Prime Minister Christopher Luxon wants New Zealand to be Estonia

  • 09/04/2024

Prime Minister Christopher Luxon says he wants New Zealand to be like a small country on the other side of the world: Estonia.

Luxon said his Coalition Government has set some ambitious goals they want New Zealanders to focus on and will take inspiration from other countries to achieve them.

"We are here to improve the country by these targets and as a result, we look at whatever is working around the world," Luxon said.

The comments came after he announced nine specific targets for the Government to deliver in the next six years. They included shorter stays in emergency departments, shorter wait times for (elective) treatment, reduced child and youth offending, reduced violent crime, fewer people on the Jobseeker Support Benefit, increased student attendance, more students at expected curriculum levels, fewer people in emergency housing and reduced net greenhouse gas emissions.   

Speaking at the post-Cabinet press conference after the announcement on Monday, Luxon mentioned how Estonia is a country he wants New Zealand to be like. Appearing on AM on Tuesday, he explained to co-host Lloyd Burr why.

"I really have a vision by 2040, I want New Zealand to be one of the leading, advanced, small countries on Earth," Luxon said.

"For that to happen I want us to be more prosperous economically, I want us to be doing better socially and I want us to be delivering on our environmental goals and targets."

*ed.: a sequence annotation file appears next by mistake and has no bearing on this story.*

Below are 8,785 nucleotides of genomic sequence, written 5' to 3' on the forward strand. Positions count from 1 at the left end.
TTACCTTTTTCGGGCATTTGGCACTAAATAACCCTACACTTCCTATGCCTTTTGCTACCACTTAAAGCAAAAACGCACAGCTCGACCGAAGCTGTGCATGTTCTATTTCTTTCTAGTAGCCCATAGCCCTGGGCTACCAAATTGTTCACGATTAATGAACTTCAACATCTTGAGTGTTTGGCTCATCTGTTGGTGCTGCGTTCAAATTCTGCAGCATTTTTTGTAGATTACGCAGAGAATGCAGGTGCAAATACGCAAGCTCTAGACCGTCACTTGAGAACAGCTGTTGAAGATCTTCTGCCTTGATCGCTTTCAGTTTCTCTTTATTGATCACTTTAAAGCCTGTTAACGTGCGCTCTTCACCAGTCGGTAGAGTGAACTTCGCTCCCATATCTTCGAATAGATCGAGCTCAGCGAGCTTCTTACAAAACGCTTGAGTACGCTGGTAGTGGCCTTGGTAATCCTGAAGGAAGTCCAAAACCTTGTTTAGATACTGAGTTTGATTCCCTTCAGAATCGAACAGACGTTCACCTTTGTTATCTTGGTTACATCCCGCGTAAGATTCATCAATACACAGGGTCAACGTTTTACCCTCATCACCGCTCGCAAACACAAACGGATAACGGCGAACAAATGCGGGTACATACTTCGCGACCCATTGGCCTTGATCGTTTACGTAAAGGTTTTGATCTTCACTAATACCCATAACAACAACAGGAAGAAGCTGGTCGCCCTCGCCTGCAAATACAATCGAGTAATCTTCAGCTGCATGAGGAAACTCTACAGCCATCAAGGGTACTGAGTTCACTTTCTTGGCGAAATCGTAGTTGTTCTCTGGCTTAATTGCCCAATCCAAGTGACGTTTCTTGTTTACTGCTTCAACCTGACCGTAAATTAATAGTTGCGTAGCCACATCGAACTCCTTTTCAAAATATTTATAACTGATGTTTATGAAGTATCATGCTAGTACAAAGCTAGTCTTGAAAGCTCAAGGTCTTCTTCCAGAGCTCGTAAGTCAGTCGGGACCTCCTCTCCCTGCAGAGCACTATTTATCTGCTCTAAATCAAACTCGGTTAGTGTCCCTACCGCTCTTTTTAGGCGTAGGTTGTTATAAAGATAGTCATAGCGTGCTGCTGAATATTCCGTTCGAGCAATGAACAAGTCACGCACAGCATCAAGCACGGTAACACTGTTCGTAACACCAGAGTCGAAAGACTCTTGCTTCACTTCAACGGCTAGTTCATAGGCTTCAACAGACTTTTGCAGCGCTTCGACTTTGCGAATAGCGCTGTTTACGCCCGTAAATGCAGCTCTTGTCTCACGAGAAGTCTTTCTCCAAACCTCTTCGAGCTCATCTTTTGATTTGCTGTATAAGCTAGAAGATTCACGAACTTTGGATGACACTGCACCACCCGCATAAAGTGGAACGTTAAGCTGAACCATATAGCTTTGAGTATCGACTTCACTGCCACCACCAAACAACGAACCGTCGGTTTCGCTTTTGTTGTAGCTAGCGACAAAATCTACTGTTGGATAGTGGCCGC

When he looked around the world at advanced countries with a similar population, Estonia stood out.

"They've done some fantastic work on bringing digital services to their public services. The customer service mindset about how their government interfaces with their citizens," Luxon said.

Estonia, a small nation in the Baltic region, has long been renowned for digitisation in public life. Estonia has digitised 99 percent of its public services, including tax filings and public voting.

In a 2019 report, the Estonian government claimed that this digitisation of public services saves more than 1,400 years of working time and two percent of its GDP annually.

Luxon added he also looks at Ireland's work in research development and innovation, science and technology, as well as Singapore's delivery with their public service.

"I just look at other places to say part of the thing is that many countries around the world are wrestling with the same problems that we have here in New Zealand," he said. 

"We're very successful in a lot of things but where there's things that other countries have done well in, we should just steal it and make sure we bring that into New Zealand's thinking as well."

Watch the video above.